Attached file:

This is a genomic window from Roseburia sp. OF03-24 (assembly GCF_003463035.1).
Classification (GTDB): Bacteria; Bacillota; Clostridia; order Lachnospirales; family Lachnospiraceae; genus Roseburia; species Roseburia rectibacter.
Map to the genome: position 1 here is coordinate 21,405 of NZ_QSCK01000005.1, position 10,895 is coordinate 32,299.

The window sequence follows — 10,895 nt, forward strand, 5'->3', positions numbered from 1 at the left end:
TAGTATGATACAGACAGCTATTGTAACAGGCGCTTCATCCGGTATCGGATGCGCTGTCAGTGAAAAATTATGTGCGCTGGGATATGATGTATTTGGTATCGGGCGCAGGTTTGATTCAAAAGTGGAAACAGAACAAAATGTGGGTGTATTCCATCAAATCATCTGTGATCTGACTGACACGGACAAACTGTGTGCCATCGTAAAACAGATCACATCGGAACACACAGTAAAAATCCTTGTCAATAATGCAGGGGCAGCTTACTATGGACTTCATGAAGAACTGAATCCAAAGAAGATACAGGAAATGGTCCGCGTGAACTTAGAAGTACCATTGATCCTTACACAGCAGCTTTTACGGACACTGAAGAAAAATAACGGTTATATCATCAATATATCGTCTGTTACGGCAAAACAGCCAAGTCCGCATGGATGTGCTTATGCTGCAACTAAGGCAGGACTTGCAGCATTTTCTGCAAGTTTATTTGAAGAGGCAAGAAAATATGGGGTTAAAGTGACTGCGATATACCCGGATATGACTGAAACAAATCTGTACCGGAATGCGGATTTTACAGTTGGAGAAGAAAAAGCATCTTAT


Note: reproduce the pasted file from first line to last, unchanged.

This is a genomic window from Roseburia sp. OF03-24 (assembly GCF_003463035.1).
Classification (GTDB): Bacteria; Bacillota; Clostridia; order Lachnospirales; family Lachnospiraceae; genus Roseburia; species Roseburia rectibacter.
Map to the genome: position 1 here is coordinate 21,405 of NZ_QSCK01000005.1, position 10,895 is coordinate 32,299.

The window sequence follows — 10,895 nt, forward strand, 5'->3', positions numbered from 1 at the left end:
TAGTATGATACAGACAGCTATTGTAACAGGCGCTTCATCCGGTATCGGATGCGCTGTCAGTGAAAAATTATGTGCGCTGGGATATGATGTATTTGGTATCGGGCGCAGGTTTGATTCAAAAGTGGAAACAGAACAAAATGTGGGTGTATTCCATCAAATCATCTGTGATCTGACTGACACGGACAAACTGTGTGCCATCGTAAAACAGATCACATCGGAACACACAGTAAAAATCCTTGTCAATAATGCAGGGGCAGCTTACTATGGACTTCATGAAGAACTGAATCCAAAGAAGATACAGGAAATGGTCCGCGTGAACTTAGAAGTACCATTGATCCTTACACAGCAGCTTTTACGGACACTGAAGAAAAATAACGGTTATATCATCAATATATCGTCTGTTACGGCAAAACAGCCAAGTCCGCATGGATGTGCTTATGCTGCAACTAAGGCAGGACTTGCAGCATTTTCTGCAAGTTTATTTGAAGAGGCAAGAAAATATGGGGTTAAAGTGACTGCGATATACCCGGATATGACTGAAACAAATCTGTACCGGAATGCGGATTTTACAGTTGGAGAAGAAAAAGCATCTTAT